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The various species of myxomycetes and basidiomycetes are located in the outdoor environment (local woods, fields, mulch beds, lawns). They are identified using field guides, and the identity of each species is confirmed by an expert. The spores are collected if possible. For very small species of myxomycetes, the entire fruiting body is collected. An allergen extract is made from the gathered material and is filter sterilized, stabilized with 50% glycerin, and stored in sterile vials in a refrigerator. I am still working on refining the methods for making the extracts and plan to also conduct studies to identify the allergenic content of each extract.
Steven L. Stephenson, PhDResearch ProfessorDepartment of Biological SciencesUniversity of ArkansasFayetteville, Arkansas 72701
Dr. Stephenson is a world-renowned expert on myxomycetes and wrote the guidebook that I used for the collection of myxomycete specimens. He also confirmed the identification of the myxomycete species that were studied.
Atin Adhikari, PhDAssistant ProfessorEnvironmental HealthUniversity of CincinnatiCincinnati, OH 45229
Dr. Adhikari is a mycologist. He confirmed the identity of the basidiomycete specimens that were studied.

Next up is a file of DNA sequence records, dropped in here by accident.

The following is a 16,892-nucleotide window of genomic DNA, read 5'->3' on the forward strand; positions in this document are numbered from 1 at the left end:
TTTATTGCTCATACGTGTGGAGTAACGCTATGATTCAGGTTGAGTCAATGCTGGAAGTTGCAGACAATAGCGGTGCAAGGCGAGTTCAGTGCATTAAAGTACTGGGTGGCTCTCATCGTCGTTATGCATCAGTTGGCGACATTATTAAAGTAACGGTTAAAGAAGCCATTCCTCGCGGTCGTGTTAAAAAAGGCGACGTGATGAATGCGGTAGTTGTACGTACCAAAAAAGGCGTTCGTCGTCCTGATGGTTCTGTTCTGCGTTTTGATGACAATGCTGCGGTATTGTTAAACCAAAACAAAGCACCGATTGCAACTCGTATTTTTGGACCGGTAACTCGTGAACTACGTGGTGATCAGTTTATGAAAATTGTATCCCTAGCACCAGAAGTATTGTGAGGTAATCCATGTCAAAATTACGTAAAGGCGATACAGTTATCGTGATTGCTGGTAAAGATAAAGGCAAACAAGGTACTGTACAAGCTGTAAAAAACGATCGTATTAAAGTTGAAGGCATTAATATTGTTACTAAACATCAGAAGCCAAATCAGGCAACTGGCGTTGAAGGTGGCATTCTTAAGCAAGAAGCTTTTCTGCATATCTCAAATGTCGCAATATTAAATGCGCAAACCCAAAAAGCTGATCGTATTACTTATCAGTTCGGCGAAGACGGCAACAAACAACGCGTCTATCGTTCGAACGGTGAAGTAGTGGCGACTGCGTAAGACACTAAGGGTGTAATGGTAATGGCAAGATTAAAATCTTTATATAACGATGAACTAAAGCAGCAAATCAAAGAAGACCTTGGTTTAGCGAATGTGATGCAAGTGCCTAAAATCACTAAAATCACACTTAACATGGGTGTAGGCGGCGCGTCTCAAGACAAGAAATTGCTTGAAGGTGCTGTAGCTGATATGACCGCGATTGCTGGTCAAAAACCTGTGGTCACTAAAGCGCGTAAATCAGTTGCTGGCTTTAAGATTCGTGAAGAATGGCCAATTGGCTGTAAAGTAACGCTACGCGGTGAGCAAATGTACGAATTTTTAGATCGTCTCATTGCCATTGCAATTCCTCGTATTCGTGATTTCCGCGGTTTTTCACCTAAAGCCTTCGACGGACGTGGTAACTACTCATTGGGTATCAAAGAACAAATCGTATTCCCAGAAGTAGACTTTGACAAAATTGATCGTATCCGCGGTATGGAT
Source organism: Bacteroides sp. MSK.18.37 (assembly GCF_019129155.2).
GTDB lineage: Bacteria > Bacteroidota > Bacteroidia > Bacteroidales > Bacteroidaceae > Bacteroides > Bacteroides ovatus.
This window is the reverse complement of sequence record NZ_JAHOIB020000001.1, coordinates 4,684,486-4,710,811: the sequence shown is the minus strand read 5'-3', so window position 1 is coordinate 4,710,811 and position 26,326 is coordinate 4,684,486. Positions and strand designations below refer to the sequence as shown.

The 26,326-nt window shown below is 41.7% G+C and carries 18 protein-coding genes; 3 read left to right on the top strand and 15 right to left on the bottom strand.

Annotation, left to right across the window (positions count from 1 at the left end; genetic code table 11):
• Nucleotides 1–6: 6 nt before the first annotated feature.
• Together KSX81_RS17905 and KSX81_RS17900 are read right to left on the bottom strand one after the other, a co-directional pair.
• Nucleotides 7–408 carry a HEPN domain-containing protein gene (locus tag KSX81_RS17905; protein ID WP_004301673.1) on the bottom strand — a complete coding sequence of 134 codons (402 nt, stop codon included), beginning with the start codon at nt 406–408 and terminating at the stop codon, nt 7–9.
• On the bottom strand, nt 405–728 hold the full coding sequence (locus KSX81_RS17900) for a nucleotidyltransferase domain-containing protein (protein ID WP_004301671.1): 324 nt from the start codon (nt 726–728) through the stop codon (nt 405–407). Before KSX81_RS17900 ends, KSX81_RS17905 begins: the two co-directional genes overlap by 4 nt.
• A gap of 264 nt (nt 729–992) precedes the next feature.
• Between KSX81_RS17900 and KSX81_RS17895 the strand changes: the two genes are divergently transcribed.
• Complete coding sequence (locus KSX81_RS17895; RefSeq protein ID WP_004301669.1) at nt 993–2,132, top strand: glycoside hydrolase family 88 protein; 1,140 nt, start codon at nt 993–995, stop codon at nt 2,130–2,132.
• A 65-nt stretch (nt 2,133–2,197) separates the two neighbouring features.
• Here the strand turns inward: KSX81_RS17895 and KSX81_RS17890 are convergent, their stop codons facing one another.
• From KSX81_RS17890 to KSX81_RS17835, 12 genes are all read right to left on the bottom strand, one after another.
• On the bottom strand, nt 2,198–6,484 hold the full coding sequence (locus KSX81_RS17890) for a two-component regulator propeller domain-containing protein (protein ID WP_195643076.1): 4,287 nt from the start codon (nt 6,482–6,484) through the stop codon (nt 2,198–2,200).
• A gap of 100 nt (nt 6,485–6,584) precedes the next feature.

The extract of each species was used for allergy prick testing. First, non-allergic volunteers were tested to make sure that the extracts did not cause false-positive reactions due to irritant effects. None of the extracts caused false-positive reactions. Second, subjects with a history of seasonal allergic rhinitis (SAR) symptoms had allergy skin prick testing done with a panel of 9 myxomycete species and 10 basidiomycete species. The skin prick testing was done using standard techniques, usually along with routine allergy skin prick testing in the Allergy Clinic.
Methods for growing myxomycetes in bulk are being tested. Myxomycete researchers have been able to isolate myxomycetes by culturing small bits of bark in moist chamber cultures, but the large-scale production of single species of myxomycete has not yet been developed. This step will be necessary in order to make further studies feasible, since the collection of myxomycetes in the field is labor intensive and sporadic.
Arcyria denudata, a slime mold growing on a decaying log. Note the pink spore dust on the log.
Arcyria denudata spores, magnified, 1000X
Armillariella mellea (Honey Mushroom)
Armillariella mellea spores, magnified, 1000X
Fuligo septica, a slime mold on mulch. Note the slime tracks left as it moved along the mulch.
Fuligo septica spores and capillitium, magnified, 1000X
Phellinus rimosus, a conk
Phellinus rimosus, underside
Phellinus rimosus spores, magnified, 1000X
Hemitrichia clavata, a slime mold growing on wood
Hemitrichia clavata capillitium, magnified, 1000X
Hemitrichia clavata spores, magnified, 1000X
Exidia alba, a jelly fungus
Exidia alba spores, magnified, 1000X
Arcyria cinerea, a tiny slime mold growing on decaying wood
Arcyria cinerea spores and capillitium, magnified, 1000X
Lycoperdon pyriforme, a puffball
Lycoperdon pyriforme spores, magnified, 1000X
Metatrichia vesparium, a slime mold growing on mossy wood
Metatrichia vesparium capillitium and spores, magnified, 400X
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